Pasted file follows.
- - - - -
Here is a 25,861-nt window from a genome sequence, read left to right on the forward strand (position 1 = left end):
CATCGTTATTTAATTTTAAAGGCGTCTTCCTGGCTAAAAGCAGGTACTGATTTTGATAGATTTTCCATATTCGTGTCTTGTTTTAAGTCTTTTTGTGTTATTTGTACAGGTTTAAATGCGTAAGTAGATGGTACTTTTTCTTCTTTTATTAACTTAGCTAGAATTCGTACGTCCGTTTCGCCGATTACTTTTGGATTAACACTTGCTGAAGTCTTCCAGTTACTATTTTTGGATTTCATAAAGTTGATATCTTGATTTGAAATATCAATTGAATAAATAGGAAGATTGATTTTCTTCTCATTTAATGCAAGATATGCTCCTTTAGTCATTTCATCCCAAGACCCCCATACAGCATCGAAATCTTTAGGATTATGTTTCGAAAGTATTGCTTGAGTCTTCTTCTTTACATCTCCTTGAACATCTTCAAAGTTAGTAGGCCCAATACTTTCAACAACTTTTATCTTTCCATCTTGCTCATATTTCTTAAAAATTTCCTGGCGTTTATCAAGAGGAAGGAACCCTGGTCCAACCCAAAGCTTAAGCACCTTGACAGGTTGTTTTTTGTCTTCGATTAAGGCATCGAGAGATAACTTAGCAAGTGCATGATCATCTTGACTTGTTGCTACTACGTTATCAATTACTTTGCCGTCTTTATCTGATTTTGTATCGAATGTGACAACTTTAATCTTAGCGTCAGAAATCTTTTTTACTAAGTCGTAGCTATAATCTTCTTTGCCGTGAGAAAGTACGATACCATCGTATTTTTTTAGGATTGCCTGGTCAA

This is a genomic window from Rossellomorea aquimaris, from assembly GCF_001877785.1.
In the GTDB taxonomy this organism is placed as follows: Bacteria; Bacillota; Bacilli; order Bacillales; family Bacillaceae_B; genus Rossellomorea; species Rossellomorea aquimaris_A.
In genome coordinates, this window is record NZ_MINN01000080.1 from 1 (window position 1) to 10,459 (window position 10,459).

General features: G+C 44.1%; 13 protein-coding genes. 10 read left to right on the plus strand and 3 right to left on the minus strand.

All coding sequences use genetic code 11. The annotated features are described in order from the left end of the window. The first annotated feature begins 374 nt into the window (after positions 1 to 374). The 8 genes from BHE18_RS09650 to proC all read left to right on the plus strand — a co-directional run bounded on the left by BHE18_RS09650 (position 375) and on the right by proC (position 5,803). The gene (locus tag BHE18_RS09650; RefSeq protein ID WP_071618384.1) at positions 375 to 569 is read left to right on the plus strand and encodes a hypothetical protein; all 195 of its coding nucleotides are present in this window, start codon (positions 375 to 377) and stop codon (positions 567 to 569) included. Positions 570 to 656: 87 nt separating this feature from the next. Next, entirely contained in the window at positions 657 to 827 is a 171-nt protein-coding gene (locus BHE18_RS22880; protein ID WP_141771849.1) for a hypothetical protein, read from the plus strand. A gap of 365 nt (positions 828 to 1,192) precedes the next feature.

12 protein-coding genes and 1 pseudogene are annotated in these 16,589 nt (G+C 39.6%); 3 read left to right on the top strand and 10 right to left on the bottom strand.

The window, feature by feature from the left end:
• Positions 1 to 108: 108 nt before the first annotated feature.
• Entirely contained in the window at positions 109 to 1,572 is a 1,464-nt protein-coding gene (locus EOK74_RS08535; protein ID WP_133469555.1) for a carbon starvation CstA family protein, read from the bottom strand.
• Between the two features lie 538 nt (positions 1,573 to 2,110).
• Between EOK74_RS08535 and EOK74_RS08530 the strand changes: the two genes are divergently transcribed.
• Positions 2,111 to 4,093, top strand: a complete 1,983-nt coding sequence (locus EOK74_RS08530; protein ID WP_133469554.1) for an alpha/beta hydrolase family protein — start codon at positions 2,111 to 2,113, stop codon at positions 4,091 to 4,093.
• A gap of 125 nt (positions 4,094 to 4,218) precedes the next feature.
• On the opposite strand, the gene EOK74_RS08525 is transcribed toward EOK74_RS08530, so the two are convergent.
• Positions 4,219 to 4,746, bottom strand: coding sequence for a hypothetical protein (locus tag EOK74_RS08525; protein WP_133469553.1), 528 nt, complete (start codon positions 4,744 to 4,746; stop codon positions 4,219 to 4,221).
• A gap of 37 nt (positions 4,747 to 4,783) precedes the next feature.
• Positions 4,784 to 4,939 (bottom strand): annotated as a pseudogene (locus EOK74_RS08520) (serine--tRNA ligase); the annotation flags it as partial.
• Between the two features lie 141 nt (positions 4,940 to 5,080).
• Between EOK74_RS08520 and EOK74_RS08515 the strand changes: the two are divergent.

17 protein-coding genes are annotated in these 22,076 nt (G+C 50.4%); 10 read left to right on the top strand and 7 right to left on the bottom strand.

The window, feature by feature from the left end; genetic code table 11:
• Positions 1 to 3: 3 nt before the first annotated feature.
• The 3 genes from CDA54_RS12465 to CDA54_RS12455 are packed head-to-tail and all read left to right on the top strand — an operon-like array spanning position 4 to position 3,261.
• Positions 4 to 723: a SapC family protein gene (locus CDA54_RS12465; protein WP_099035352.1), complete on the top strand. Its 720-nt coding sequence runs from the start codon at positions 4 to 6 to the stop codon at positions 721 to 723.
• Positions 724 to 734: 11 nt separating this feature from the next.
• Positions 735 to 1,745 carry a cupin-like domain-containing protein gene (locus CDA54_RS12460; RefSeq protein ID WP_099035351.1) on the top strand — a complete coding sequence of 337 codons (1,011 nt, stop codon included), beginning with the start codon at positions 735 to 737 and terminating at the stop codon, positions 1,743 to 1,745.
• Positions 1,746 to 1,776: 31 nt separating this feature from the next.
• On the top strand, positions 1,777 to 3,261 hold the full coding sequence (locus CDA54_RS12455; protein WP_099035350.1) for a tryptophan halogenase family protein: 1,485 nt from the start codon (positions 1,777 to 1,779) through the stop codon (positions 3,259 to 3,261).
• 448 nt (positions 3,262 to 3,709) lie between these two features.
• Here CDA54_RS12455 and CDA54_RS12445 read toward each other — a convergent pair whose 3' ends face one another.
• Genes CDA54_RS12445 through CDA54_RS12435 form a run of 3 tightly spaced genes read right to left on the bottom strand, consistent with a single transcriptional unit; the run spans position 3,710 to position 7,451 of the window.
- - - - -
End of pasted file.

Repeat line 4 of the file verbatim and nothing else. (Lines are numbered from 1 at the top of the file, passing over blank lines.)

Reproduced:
In the GTDB taxonomy this organism is placed as follows: Bacteria; Bacillota; Bacilli; order Bacillales; family Bacillaceae_B; genus Rossellomorea; species Rossellomorea aquimaris_A.